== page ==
How a House Fire Made Me Who I am Today

My destroyed house while the debris was getting cleared out.

My destroyed house while the debris was getting cleared out.

On December 18, 2012, two days after my 25th birthday, I was sitting in my living room around noon. It was a day like any other, except something unsuspecting would happen. There was a pop in the wall behind me. I didn’t have time to evaluate the situation or ponder on what caused the noise because the burnt plastic smell told me right away. It was a spark.

I immediately threw the couch away from the wall and saw the old curtain was already on fire. I tried to kick it and put the fire out, but my attempts were to no avail. I ran to my refrigerator and grabbed a giant container of water. I even thought for a second how lucky I was that I hated the iron water from my well and kept distilled water for drinking. Those positive thoughts quickly dissipated as the water hit the fire and did basically nothing. It was at that point I saw the fire was coming out of the outlet and that’s when I knew that the fire was inside the wall. I ran into the kitchen and frantically looked for something, anything. I turned around and saw the fire was already at the ceiling of the living room. I grabbed a shirt and covered my mouth, ran into my living room, grabbed my cell phone and darted out the back door. That move actually singed the front of my hair, but I didn’t realize that until a firefighter pointed it out to me later.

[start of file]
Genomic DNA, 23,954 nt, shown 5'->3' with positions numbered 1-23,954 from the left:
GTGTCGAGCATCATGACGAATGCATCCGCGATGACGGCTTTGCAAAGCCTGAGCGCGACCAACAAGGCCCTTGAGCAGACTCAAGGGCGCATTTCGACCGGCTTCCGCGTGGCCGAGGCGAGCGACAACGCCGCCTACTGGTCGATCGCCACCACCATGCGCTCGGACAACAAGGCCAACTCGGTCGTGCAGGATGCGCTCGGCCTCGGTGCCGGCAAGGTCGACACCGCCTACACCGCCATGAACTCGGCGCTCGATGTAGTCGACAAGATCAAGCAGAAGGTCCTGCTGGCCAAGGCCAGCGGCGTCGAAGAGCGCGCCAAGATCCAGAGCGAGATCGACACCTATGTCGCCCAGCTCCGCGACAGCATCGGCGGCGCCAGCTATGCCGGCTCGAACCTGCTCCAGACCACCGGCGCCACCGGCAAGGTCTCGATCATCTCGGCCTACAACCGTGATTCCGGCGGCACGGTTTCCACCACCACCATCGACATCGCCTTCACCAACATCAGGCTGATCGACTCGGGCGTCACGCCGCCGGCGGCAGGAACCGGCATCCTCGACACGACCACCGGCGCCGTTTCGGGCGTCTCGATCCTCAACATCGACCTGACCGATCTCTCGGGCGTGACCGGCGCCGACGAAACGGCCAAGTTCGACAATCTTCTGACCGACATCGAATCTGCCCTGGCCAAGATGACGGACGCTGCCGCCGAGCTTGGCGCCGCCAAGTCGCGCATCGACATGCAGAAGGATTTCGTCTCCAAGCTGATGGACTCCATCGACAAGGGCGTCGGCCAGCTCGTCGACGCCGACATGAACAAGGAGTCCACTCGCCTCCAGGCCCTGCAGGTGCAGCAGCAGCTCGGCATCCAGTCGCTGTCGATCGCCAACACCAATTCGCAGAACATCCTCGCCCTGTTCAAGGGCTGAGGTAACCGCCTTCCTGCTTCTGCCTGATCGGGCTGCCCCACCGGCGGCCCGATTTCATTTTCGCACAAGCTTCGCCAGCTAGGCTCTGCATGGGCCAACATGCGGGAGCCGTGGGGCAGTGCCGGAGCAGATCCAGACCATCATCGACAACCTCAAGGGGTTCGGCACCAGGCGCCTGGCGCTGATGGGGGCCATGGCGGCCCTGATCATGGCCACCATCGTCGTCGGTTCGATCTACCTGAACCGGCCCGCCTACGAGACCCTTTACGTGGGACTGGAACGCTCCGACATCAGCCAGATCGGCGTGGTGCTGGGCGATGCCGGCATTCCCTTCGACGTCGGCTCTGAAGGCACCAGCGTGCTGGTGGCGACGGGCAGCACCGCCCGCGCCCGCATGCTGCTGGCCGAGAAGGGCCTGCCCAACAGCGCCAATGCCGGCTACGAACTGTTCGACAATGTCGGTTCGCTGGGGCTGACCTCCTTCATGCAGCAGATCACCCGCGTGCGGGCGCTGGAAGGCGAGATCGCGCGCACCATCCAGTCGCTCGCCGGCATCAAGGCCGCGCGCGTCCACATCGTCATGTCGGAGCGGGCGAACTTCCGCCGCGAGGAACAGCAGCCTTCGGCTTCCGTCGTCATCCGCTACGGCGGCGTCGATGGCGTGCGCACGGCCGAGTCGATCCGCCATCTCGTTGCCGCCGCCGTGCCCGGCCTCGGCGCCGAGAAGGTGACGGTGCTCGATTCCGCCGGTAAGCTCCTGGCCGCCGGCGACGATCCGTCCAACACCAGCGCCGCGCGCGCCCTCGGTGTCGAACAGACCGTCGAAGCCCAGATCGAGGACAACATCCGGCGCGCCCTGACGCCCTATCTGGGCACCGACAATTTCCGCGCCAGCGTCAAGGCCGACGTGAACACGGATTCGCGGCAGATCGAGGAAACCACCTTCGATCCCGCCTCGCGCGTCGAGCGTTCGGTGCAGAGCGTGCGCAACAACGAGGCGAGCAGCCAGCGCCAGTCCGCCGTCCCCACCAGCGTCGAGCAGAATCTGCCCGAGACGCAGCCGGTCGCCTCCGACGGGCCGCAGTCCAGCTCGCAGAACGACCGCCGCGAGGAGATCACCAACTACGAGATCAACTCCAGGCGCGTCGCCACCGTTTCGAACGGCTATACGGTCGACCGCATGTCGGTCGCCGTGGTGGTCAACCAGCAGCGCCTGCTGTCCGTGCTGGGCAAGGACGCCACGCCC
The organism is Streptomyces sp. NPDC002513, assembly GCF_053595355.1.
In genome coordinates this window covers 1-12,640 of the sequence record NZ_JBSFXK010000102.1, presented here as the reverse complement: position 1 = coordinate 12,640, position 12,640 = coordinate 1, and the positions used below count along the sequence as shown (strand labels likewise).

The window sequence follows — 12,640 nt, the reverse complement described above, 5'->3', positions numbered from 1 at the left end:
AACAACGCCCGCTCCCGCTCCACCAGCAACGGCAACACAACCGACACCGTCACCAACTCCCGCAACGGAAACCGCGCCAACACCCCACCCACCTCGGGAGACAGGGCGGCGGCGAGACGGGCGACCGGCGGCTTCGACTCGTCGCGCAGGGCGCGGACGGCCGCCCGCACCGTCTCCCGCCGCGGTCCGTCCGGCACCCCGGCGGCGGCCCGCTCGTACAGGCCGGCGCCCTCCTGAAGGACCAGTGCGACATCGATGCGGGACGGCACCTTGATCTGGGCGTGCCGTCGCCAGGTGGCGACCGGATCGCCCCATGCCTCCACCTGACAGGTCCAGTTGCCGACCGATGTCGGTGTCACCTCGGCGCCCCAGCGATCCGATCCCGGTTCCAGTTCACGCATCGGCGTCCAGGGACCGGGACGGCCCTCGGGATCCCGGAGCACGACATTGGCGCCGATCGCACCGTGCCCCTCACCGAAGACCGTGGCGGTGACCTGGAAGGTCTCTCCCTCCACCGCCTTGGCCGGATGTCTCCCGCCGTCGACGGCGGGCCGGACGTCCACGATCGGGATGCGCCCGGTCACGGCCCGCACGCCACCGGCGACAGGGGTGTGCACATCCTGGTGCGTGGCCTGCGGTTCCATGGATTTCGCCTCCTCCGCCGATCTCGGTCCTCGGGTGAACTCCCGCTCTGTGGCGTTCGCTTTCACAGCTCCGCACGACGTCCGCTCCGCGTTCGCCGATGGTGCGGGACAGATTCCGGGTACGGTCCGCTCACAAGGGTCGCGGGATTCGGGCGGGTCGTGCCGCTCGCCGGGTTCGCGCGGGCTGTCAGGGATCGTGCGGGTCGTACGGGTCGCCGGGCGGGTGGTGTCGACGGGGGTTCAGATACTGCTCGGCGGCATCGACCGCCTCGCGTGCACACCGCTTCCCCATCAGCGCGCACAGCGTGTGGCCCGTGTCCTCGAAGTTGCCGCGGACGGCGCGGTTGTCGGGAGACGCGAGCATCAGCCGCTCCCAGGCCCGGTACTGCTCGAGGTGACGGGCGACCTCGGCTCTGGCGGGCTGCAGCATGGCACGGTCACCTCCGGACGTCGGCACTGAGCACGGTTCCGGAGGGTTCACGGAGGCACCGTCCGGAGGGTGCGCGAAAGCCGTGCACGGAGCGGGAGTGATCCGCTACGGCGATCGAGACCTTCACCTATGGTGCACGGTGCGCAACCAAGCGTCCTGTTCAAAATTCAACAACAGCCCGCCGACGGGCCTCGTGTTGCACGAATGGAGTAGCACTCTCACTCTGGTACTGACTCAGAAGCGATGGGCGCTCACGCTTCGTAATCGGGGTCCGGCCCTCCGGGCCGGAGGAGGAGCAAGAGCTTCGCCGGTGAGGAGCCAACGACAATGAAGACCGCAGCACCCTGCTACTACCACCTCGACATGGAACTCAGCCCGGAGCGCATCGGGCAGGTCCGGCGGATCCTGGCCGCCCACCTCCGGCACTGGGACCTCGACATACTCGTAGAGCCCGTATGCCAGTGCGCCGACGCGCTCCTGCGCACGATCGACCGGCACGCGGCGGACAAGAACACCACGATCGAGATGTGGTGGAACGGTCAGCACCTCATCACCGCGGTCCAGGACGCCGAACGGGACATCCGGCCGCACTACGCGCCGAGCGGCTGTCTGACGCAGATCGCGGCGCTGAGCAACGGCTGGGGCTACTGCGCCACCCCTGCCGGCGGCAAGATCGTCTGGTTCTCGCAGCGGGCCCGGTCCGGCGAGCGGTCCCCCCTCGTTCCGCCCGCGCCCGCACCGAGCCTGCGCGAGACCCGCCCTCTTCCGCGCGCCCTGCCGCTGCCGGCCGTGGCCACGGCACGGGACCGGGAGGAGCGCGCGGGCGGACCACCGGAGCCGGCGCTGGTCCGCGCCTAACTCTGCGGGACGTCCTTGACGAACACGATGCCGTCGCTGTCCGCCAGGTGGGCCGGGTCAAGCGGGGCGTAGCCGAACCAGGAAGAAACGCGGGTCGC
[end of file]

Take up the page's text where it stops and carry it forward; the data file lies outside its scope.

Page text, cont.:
As I ran down my back porch steps, there was a sound similar to a cannon firing and the living room window blew out causing glass to fly everywhere. I called 911 and waited at the road with nothing but the pair of gym shorts I was wearing and the phone in my hand. Slowly, the rest of the neighborhood came and stood with me offering me apologies and small tokens of help. I appreciatively smiled to them, but my mind was still numb at the sight in front of me.

The house that was burning was where I grew up. It was old. The walls were covered in wooden panels, a practice not done anymore because it is essentially turning your walls into flint. The insulation was old, as was the wiring. Perhaps I was lucky that something like that didn’t happen earlier. After all, it could have happened while I was sleeping.

I have always considered myself a strong person, but there is no denying that it was devastating. Not only did I lose everything from my childhood, I also lost everything I owned too. On top of that, I received a dose of reality on how mortal I am. If it had happened just a little earlier, I would have died in my sleep. Insurance did pay for most of my lost items eventually, but I was in a bad spot right after the fire.

I had no house and belongings. I had no clothes. I lost all of my school work as well as my computer. My dad lived an hour away which would have turned my drive to school into a two hour trip each way. As hopeless as the situation seemed, something magical happened. My friends and family popped up wanting to help, especially my girlfriend and her family. Even my friends’ parents gave me things. People on Facebook that I hadn’t seen in years were messaging me telling me I could stay at their house if I needed to. I must have had more than 30 people contact me wanting to help.